User stories are short, simple descriptions of a requirement told from the perspective of the person who would like a new feature. They typically follow a common template that is used to foster alignment with the work at hand and is not limited to tech or agile teams.

In this article, we will cover:

Do keep in mind that anyone can write a user story and not just PMs. But note that who writes a user story is far less important than who is involved in the discussions of it.

TL;DR — If you would like to skip to the complete user story template that you can copy and paste for your own projects, scroll down to the end.

As a <type of user>, I want <to perform some task> so that I can <achieve some goal>.

The beauty of this sentence is that it concisely summarizes:

Having a shared understanding is key for cross-functional teams. And user stories help achieve this. They should be written in a simple way that can effectively communicate the main points across to the team — from developers to designers and testers to business.

Another importance worth noting is that user stories do not include how something should be done. As long as the requirements and acceptance criteria(s) are clear, this allows the experts in your team to have creative freedom in doing what they do best.

Given that <some context>, when <some action is done>, then <such outcomes are expected to occur>.

What I love about this sentence is that it asserts the results of what’s supposed to happen when certain conditions are met. This is the definition of done. Use this format to clarify assumptions so that there are no surprises.

Acceptance criteria explain what has to be done for the user story to be marked as complete. They’re commonly referred to as scenarios or detailed explanations of what has to be done. You can have multiple scenarios per user story.

Prioritization Matrixes

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Is this important and urgent or important and not urgent?
Is this feature a must have, nice to have, or could have?
Is this high impact and low effort or low impact and high effort?

Prioritization is an art and science. Depending on what tool you use, you probably have seen the following matrixes or something similar.

Prioritization Matrixes

Prioritization Matrixes

If you’re not sure what your team should focus on, set up a discussion using one or more of the frameworks above. Visualize the priorities by placing the tickets into a pile and assigning them to the respective quadrants.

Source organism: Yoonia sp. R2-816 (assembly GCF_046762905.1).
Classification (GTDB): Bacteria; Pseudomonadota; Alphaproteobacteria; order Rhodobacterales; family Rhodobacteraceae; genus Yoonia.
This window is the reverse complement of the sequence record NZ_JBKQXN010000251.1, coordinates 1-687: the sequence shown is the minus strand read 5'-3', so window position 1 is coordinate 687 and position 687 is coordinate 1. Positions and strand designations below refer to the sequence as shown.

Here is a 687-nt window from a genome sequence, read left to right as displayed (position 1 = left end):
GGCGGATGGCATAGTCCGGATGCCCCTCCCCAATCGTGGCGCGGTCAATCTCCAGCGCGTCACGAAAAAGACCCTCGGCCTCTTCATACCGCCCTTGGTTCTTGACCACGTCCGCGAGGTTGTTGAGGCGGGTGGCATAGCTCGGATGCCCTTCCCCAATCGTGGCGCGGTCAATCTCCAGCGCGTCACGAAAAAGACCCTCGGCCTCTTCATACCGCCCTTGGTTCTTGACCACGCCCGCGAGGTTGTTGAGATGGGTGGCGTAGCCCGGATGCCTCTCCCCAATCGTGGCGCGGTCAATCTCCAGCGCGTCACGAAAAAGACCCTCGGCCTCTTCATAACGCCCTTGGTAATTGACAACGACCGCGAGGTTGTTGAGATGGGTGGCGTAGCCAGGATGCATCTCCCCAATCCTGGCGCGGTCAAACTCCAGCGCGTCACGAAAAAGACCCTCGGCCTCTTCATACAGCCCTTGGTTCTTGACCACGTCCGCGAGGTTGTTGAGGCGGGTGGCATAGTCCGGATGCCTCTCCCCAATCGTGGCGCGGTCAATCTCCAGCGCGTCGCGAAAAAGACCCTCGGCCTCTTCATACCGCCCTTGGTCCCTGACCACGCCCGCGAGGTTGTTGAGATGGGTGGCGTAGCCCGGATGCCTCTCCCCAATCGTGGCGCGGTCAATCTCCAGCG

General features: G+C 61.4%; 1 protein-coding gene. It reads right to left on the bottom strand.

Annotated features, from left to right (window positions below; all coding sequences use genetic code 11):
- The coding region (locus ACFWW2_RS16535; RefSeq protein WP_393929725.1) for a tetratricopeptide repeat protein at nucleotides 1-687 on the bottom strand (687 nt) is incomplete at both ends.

By the end of the exercise, you should have a better idea of what to do now, what to do later, and what to do never.

What about stretch goals, notes, and estimations?

Good question!

Stretch goal is an additional goal that is optionally set for the user story. If you get around to doing them, great! If not, no problem. They’re meant to be inspirational challenges that will push your team to greater heights.

Challenge Accepted

Stretch goal? Challenge accepted.

Notes are … well, notes. Sometimes when you’re writing user stories, you have extra information that might be useful for the person who picks up the ticket. Use this section to add comments or helpful references as bullet points.

Estimations or story points are used to estimate the difficulty of implementing a given user story. Scrum masters or product owners use this to measure velocity or the amount of work finished by the team in each sprint. It becomes an important metric used during retrospection and sprint planning because eventually, we will see the capacity of what can realistically be done within a certain timeframe.

Fibonacci numbers (1, 3, 5, 8, 13, 21, …) are frequently used to provide estimations because it forces teams to provide relative estimates. For example, it’s easier to distinguish five vs eight then five vs six. There are many creative approaches to providing estimations like using dog breeds or vehicles. I personally like using t-shirt sizes.

Story point estimations with t-shirt sizes

Story point estimations with t-shirt sizes



User Story Template

Title: <What this user story is about>Story
As a <type of user>,
I want <to perform some task>,
so that I can <achieve some goal>.
Acceptance Criteria
Scenario A: <What should happen>
Given that <some context>,
when <some action is done>,
then <such outcomes are expected to occur>.
Stretch Goals
Priority: <Highest, High, Medium, Low, Lowest, Unprioritized>Story Points: <1, 3, 5, 8, 13, 21, ... >

Example (*)

Title: Returns and exchanges go to inventory.Story
As a store owner,
I want to add items back to inventory when they are returned or exchanged,
so that I can track inventory.
Acceptance Criteria
Scenario 1: Items returned for refund should be added to inventory.
Given that a customer previously bought a black sweater from me and I have three black sweaters in inventory,
when they return the black sweater for a refund,
then I should have four black sweaters in inventory.
Scenario 2: Exchanged items should be returned to inventory.
Given that a customer previously bought a blue garment from me and I have two blue garments in inventory and three black garments in inventory,
when they exchange the blue garment for a black garment,
then I should have three blue garments in inventory and two black garments in inventory.
Stretch Goals
- How can we automate the exchange or return process?
- We currently process returns by ...
- We currently process exchanges by ...
Priority: MediumStory Points: 8

That’s it!

Having a shared understanding of the problem you’re trying to solve is critical to the success of any cross-functional team. Writing clear and compelling user stories is one way to reach such alignment. Take it a step further and treat it as a common source of truth to guide your team towards one goal, one direction.

Use it to express why we do what we do.